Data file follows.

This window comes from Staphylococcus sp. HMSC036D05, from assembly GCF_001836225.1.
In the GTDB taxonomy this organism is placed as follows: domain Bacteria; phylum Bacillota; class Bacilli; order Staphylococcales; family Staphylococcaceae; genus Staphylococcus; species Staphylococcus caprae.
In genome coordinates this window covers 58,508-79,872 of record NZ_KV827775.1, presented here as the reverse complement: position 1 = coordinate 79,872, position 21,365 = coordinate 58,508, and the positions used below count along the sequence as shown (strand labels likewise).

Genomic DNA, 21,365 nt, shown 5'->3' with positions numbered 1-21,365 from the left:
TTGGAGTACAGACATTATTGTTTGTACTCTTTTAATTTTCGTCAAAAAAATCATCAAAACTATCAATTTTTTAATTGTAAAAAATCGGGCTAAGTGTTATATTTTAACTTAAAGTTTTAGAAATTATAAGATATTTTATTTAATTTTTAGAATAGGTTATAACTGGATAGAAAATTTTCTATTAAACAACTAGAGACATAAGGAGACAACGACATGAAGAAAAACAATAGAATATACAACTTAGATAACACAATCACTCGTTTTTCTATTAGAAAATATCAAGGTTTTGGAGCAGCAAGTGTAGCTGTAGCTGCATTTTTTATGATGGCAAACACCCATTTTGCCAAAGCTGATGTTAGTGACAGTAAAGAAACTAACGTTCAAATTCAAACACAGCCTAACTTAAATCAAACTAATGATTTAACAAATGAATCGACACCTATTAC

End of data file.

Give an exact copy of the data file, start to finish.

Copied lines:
This window comes from Staphylococcus sp. HMSC036D05, from assembly GCF_001836225.1.
In the GTDB taxonomy this organism is placed as follows: domain Bacteria; phylum Bacillota; class Bacilli; order Staphylococcales; family Staphylococcaceae; genus Staphylococcus; species Staphylococcus caprae.
In genome coordinates this window covers 58,508-79,872 of record NZ_KV827775.1, presented here as the reverse complement: position 1 = coordinate 79,872, position 21,365 = coordinate 58,508, and the positions used below count along the sequence as shown (strand labels likewise).

Genomic DNA, 21,365 nt, shown 5'->3' with positions numbered 1-21,365 from the left:
TTGGAGTACAGACATTATTGTTTGTACTCTTTTAATTTTCGTCAAAAAAATCATCAAAACTATCAATTTTTTAATTGTAAAAAATCGGGCTAAGTGTTATATTTTAACTTAAAGTTTTAGAAATTATAAGATATTTTATTTAATTTTTAGAATAGGTTATAACTGGATAGAAAATTTTCTATTAAACAACTAGAGACATAAGGAGACAACGACATGAAGAAAAACAATAGAATATACAACTTAGATAACACAATCACTCGTTTTTCTATTAGAAAATATCAAGGTTTTGGAGCAGCAAGTGTAGCTGTAGCTGCATTTTTTATGATGGCAAACACCCATTTTGCCAAAGCTGATGTTAGTGACAGTAAAGAAACTAACGTTCAAATTCAAACACAGCCTAACTTAAATCAAACTAATGATTTAACAAATGAATCGACACCTATTAC